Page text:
You have reached your limit of free articles this month.

Enjoy unlimited access to

Starting at just 99¢ for 8 weeks.


  • ePAPER

You have read of premium articles.

Get unlimited access to all of our breaking news, in-depth coverage and interactive features. Starting at just 99c for 8 weeks.


Welcome to

Your source for Clark and Champaign counties’ hometown news. All readers have free access to a limited number of stories every month.

If you are a News-Sun subscriber, please take a moment to login for unlimited access.

Do parents really matter in today’s culture?

A Time article about the “Me” generation has provoked strong reactions from many perspectives.

Published in the magazine’s May 20 edition, the essay by Joel Stein characterized those kids born between 1980 and 2000 as a product of a culture that has produced “narcissistic … fame-obsessed … lazy … stunted” adults with an incredible sense of entitlement, although he also viewed them as “earnest and optimistic.”

This essay has been perceived rather negatively by many parents. Raising kids is tough at so many levels. We can deal with the sacrifice, compromise and tensions of raising kids if our actions help determine how our kids turn out. We always knew that our influence was limited by our children’s genetic predisposition. However, now it seems that societal factors minimize our impact.

Cultural changes feel overwhelming. We warn our kids about the dangers of sexting, and a 22-year-old guy named Evan Spiegel invents Snapchat, a program that allows pictures and texts to be sent and then be permanently erased after several seconds. We just can’t keep up, and are tempted to just tune out and drop out emotionally. We love our kids, but there is this uneasy sense that it doesn’t matter what we do.

If our kids’ characters are the result of culture and chemistry, then do parents really matter?

Here’s the point where I’d love to cite some scientific study that says that parents still make a difference. I can’t. All I can do is reflect back what I’ve learned from hard-working and decent people who seem to be raising kids who are moral, loving, and productive. Here’s what they have in common.

1. Confidence. Good parents act like they matter. They don’t ignore the impact of society, but go about raising their kids with a strong belief that our daily interactions, guidance, discipline, and fun times are more important than Facebook, iPhones and texting.

2. Small steps. Effective parents know that little things can have a big impact. They have dinner together and talk about their day. They listen carefully and try to understand the perplexing world of their kids. They do fun things on the weekends rather than focus on a long list of chores. Perhaps most importantly, they are in loving relationships that serve as powerful role models to their kids about marriage and commitment.

3. Values. Good parents live what they believe. They teach their kids about compassion, hard work, and personal responsibility by living a life that truly reflects what they say. These parents are not reluctant to assert that some values are better than others.

My mom used to describe rain as “liquid sunshine.” I’d tell her that she could pretend all she wanted but she’d still get wet! I’m not trying to act like my mom and deny the impact of culture, but I have to believe that parents still matter.

Reader Comments ...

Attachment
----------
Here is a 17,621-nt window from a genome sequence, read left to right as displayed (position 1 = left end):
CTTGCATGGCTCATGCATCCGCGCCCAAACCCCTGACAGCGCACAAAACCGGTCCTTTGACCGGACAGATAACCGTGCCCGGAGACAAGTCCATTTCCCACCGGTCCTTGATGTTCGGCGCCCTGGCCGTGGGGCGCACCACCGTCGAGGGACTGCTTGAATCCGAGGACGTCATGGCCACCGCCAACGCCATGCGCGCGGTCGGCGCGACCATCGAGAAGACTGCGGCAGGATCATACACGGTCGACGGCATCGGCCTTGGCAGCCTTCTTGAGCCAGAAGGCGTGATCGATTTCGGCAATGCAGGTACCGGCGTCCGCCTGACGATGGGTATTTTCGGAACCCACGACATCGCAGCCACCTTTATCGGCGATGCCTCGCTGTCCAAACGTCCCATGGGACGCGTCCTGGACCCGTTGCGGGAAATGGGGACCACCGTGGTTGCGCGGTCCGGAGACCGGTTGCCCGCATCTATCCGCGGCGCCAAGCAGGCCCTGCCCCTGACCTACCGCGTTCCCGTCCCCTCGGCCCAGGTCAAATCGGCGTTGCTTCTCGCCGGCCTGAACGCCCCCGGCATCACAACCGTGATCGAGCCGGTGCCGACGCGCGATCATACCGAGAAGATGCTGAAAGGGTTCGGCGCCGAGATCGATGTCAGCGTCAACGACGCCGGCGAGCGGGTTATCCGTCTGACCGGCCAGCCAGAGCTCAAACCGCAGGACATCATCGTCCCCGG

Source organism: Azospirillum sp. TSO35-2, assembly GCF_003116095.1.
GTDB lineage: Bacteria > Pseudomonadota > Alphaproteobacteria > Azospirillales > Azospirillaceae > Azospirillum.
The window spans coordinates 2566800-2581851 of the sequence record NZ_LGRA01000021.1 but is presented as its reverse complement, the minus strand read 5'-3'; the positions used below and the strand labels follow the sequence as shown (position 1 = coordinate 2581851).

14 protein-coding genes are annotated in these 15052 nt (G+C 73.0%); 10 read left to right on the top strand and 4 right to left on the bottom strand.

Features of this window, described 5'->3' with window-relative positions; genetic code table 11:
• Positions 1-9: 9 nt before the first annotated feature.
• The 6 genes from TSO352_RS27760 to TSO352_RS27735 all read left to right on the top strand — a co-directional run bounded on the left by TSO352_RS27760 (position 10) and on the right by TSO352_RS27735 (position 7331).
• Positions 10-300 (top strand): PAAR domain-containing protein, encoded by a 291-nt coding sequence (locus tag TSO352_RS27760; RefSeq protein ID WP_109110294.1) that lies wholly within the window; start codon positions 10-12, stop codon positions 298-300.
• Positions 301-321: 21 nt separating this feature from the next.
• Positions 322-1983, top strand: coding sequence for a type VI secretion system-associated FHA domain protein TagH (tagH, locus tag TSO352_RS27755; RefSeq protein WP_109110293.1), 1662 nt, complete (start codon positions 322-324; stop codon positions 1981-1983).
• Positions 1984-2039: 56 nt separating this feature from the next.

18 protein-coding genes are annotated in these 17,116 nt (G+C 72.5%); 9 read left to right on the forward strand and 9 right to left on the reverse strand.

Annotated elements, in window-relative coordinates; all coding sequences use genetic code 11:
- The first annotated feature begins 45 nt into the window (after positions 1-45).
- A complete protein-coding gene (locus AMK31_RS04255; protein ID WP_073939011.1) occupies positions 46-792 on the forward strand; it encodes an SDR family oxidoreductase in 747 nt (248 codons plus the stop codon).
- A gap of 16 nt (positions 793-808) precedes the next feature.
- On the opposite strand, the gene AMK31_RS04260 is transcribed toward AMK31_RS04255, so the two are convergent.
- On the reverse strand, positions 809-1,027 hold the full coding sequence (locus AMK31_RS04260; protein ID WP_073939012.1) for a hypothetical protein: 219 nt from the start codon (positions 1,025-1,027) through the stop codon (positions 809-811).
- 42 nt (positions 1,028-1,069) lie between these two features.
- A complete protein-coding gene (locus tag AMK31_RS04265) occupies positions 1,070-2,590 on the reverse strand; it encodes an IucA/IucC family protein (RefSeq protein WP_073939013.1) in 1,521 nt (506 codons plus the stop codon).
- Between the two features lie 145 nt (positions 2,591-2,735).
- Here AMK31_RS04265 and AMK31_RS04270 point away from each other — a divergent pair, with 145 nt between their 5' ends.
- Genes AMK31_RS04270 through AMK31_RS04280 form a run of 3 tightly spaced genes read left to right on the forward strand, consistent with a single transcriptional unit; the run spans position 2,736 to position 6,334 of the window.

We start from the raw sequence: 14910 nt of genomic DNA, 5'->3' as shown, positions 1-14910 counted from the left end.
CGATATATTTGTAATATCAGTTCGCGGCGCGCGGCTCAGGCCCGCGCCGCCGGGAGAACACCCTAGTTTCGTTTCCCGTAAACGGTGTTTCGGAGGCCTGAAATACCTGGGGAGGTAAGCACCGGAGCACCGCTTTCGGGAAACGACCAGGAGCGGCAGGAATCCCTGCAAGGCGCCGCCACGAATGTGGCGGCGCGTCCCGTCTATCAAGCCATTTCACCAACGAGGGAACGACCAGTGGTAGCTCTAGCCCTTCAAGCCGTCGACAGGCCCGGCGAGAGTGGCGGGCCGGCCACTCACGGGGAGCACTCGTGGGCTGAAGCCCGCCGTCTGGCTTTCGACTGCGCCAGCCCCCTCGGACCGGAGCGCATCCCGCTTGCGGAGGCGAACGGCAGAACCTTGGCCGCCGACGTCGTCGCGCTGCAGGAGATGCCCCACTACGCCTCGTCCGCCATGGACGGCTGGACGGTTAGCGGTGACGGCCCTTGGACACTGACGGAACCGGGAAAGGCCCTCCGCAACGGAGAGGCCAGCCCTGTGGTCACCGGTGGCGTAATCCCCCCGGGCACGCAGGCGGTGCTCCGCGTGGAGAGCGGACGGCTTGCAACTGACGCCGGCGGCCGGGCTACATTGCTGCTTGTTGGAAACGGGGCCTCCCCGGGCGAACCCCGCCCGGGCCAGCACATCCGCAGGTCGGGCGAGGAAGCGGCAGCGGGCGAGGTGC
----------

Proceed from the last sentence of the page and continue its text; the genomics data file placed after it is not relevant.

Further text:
Next Up in

Husky stolen in Texas in brazen theft that leaves owner heartbroken
Husky stolen in Texas in brazen theft that leaves owner heartbroken

A resident in Fort Bend, Texas is heartbroken after a brazen thief snatched her Siberian husky from her yard in the middle of the day. The theft was caught on surveillance video and shows the dog struggling against a leash the thief used to drag the dog from its yard. The video also shows the white van that was used to steal the dog. The owner told...
Exercise of the Month: Dumbbell Flyes
Exercise of the Month: Dumbbell Flyes

Dumbbell Flyes help to strengthen the chest (pectoral) muscles. For maximum benefit, include them alongside other common chest exercises, such as Pushups and Chest Presses. This allows for developing strength on varying planes of movement. Primary muscles targeted include the chest and shoulders. Indirectly, Dumbbell Flyes work the upper back and biceps...
Ill New Carlisle boy, 4, gets to enjoy Disney
Ill New Carlisle boy, 4, gets to enjoy Disney

A Special Wish Foundation-Dayton Chapter is the only wish granting organization located in the Dayton region. For more information on how you can be part of granting a local child’s wish, go online to A child’s wish, no matter the age, is incredibly special. Almost all of us have looked into the night sky waiting...
D.L. Stewart: The circus is leaving town … finally
D.L. Stewart: The circus is leaving town … finally

News that the Ringling Bros. and Barnum & Bailey circus will fold its big top forever this May brought back a flood of happy, smiling memories for me. Ok, maybe not a flood, exactly. More like a droplet. In fact, my ONLY happy, smiling circus memory is from when I took my daughter to see one when she was six or seven years old. As the circus began...
Frostbite danger: Late treatment can lead to permanent damage
Frostbite danger: Late treatment can lead to permanent damage

Red cheeks and tingling fingers shouldn’t be considered a normal part of time spent outside on a frigid, winter day. Instead, these should be thought of as the beginning signs of something potentially dangerous. “Frostbite is a real condition that can be a threat to anyone who spends extended periods of time outdoors in cold weather,&rdquo...
More Stories